A conversation about trees

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I came across a quote from poem by Bertolt Brecht called An die Nachgeborenen, often in English titled To Posterity. I liked the translation by Scott Horton called To Those Who Follow in Our Wake. Translation is hard—Nachgeborenen is more literally those who are born after. As Mr. Brecht was writing in 1939 from Denmark, having left Nazi Germany, I think it’s relevant that he is thinking of a time after. It’s a powerful poem, but I had just come across this one quote (after the original is not Mr. Horton's but my own attempt at translation):

Was sind das für Zeiten, wo
Ein Gespräch über Bäume fast ein Verbrechen ist
Weil es ein Schweigen über so viele Untaten einschließt!

What is with these times, when
a chat about trees is, almost, a crime
because it leaves so much injustice unsaid!

I’m not really satisfied with my translation, but then I wouldn’t be, would I? Anyway, the poem is complex and difficult, layering despair and hope, pride and shame. He does not know if he was right to stay when he stayed, or to flee when he fled. He talks about die Zeit, the time, when the streets become swamps. And he looks, finally, to those who are born after the time he is in, in a time when each person’s relationship to other people is that of helper, not (as is implied) betrayer, antagonist, murderer. He asks those people, the ones who are born after those times, not in them, to look past his own failings. Not just his, he asks for us, all the people of those times.

We are the ones who were born after.

I find myself, yes, looking at the people living in those times with something of the forbearance begged of me, like I have not before.

I had some good conversations over the weekend, not hopeful but not entirely despairing, and I find myself today wondering: at what point would I commit civil disobedience? When would I accept jail (and potentially beatings or worse) to add one small voice? I have children. I have a job, not that I like it much, but my family could not stay in our home or enjoy the comforts they do now if I were jailed for even a few months. I have already decided that the Dakota Pipeline business is not the point at which I sacrifice what I have. What will that point be? If, after some terrible attack on our citizens, our government does insist on a registry of people whose religion is deemed terrifying: is that the moment I will go and lie on the steps of the registry building until they jail me? Is the moment when leaders of the political opposition are jailed? Is the moment after we have reduced a foreign city to rubble, or do I wait for one of our own?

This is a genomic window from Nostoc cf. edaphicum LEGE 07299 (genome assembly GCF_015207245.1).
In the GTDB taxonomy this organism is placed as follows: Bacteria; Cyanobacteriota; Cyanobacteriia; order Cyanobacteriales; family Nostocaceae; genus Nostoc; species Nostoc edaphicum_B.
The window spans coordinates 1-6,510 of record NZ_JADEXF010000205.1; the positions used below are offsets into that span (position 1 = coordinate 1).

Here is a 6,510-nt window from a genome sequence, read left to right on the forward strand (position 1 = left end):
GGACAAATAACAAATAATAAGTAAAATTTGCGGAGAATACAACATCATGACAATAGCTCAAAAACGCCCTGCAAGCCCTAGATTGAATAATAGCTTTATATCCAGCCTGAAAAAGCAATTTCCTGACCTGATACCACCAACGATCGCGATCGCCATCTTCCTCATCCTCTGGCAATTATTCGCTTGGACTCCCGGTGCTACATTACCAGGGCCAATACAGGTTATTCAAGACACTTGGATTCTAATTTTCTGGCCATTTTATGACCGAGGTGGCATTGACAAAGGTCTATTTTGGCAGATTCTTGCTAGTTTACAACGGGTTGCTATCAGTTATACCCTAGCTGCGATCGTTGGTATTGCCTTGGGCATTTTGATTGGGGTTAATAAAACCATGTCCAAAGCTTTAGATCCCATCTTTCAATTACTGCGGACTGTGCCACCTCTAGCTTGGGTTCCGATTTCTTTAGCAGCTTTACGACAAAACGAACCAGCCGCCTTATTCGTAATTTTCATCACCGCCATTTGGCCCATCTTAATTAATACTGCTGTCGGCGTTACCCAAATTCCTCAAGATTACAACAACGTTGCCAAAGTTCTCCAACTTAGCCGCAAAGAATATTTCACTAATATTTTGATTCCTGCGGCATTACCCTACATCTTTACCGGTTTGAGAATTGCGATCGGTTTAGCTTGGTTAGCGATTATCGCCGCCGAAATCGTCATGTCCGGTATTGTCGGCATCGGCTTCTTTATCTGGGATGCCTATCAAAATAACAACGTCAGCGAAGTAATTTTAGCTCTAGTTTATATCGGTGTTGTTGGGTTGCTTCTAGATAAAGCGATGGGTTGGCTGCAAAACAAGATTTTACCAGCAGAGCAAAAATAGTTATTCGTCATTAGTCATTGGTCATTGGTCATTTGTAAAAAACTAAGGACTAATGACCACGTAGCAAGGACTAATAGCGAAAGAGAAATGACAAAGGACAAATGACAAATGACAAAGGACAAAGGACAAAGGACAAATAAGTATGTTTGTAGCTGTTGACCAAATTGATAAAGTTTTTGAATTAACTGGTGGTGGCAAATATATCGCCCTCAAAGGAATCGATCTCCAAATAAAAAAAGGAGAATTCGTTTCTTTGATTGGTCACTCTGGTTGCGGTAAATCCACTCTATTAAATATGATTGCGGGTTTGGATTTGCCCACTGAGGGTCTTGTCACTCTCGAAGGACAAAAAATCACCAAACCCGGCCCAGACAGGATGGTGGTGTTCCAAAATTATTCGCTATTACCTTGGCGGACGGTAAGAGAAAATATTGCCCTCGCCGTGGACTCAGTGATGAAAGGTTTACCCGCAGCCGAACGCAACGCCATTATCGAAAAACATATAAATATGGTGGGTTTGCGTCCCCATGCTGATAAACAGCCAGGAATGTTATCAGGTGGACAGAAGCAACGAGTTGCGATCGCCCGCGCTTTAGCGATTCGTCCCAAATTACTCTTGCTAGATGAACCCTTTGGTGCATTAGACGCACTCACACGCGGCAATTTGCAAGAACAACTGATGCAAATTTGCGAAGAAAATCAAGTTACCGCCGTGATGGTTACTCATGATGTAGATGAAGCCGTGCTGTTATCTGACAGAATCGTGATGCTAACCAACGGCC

The truth is, I don’t know. I don’t. I hope it will never come to that—I want to emphasize that it is certainly possible it won’t! But for the first time in my life I feel I need to be prepared for it to reach a point where I will, afterward, regret not having abandoned my family, jailed for the cause of liberty and democracy. We are certainly on the verge of something; I don’t know what.

And yet, I cannot agree with Bertolt Brecht. It’s important to have conversations about trees. Here in Hartford, there is still the end of autumnal splendor. Reds and browns more than yellows, and many of the branches you see silhouetted against the sky are winter-bare. The windstorm on Friday knocked down a few branches and made a leaf shower, but it didn’t strip the trees altogether. My desk recently was shifted a foot or so forward, which had the incidental benefit of lining me up through a doorway with a window that looks out onto the quad. Where before I had to lean forward to glimpse the sunshine, now I just turn my head.

Some of you cannot, in times like these, talk about trees—or books or blocking or bass lines, feeling it is almost a crime to do so, because all the talk about those things we like silences those things we do not. We are, like the poet, looking for absolution for any moment spent appreciating beauty in the midst of ugliness, for any weaknesses in our defense of others, for any words that are not in protest against injustice. We are overwhelmed. So many of us. Overwhelmed. So many of us… we that haven’t (yet) been attacked or degraded, we that still enjoy the rights that we are already seeing dissolve and that we fear will disappear entirely, we that are aware that we have the choice of what to say and when. Overwhelmed. We want to talk about the trees, and we can’t. I’m going to try to do both, to write about justice and about trees. I hope you will also, Gentle Readers all, if you can and when you can.

I have to believe this: those who are born after (and there will be those who are born after) will be more inclined to indulgence if we share generously of our joys as we seek out ways to help each other. Perhaps I am not brave enough to go to jail soon enough; perhaps I am too base and too weak to be a helper of other people. I hope at the right moment we will all be strong enough together (we draw strength from each other in our weakness, don’t we?) but whether we are or not, I want to share in your joys as we share in our fears. Even in these times.

Tolerabimus quod tolerare debemus,

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